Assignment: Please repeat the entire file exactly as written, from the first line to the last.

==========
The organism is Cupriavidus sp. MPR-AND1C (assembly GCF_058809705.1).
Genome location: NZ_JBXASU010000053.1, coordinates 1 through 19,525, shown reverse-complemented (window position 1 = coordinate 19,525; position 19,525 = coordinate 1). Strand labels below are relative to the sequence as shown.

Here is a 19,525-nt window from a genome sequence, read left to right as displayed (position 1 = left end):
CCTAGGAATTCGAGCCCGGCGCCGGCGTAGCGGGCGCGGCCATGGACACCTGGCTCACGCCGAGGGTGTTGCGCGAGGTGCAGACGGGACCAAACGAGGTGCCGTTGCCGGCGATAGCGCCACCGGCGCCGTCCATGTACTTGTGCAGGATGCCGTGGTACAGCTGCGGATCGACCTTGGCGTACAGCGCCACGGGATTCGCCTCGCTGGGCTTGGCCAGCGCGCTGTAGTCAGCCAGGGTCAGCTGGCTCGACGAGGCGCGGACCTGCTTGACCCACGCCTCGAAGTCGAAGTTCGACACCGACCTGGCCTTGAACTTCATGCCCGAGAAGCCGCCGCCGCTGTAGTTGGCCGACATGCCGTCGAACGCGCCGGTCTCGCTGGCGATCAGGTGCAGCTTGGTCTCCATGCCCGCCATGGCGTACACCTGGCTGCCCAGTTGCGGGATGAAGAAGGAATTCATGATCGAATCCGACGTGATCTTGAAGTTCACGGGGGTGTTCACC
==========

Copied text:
The organism is Cupriavidus sp. MPR-AND1C (assembly GCF_058809705.1).
Genome location: NZ_JBXASU010000053.1, coordinates 1 through 19,525, shown reverse-complemented (window position 1 = coordinate 19,525; position 19,525 = coordinate 1). Strand labels below are relative to the sequence as shown.

Here is a 19,525-nt window from a genome sequence, read left to right as displayed (position 1 = left end):
CCTAGGAATTCGAGCCCGGCGCCGGCGTAGCGGGCGCGGCCATGGACACCTGGCTCACGCCGAGGGTGTTGCGCGAGGTGCAGACGGGACCAAACGAGGTGCCGTTGCCGGCGATAGCGCCACCGGCGCCGTCCATGTACTTGTGCAGGATGCCGTGGTACAGCTGCGGATCGACCTTGGCGTACAGCGCCACGGGATTCGCCTCGCTGGGCTTGGCCAGCGCGCTGTAGTCAGCCAGGGTCAGCTGGCTCGACGAGGCGCGGACCTGCTTGACCCACGCCTCGAAGTCGAAGTTCGACACCGACCTGGCCTTGAACTTCATGCCCGAGAAGCCGCCGCCGCTGTAGTTGGCCGACATGCCGTCGAACGCGCCGGTCTCGCTGGCGATCAGGTGCAGCTTGGTCTCCATGCCCGCCATGGCGTACACCTGGCTGCCCAGTTGCGGGATGAAGAAGGAATTCATGATCGAATCCGACGTGATCTTGAAGTTCACGGGGGTGTTCACC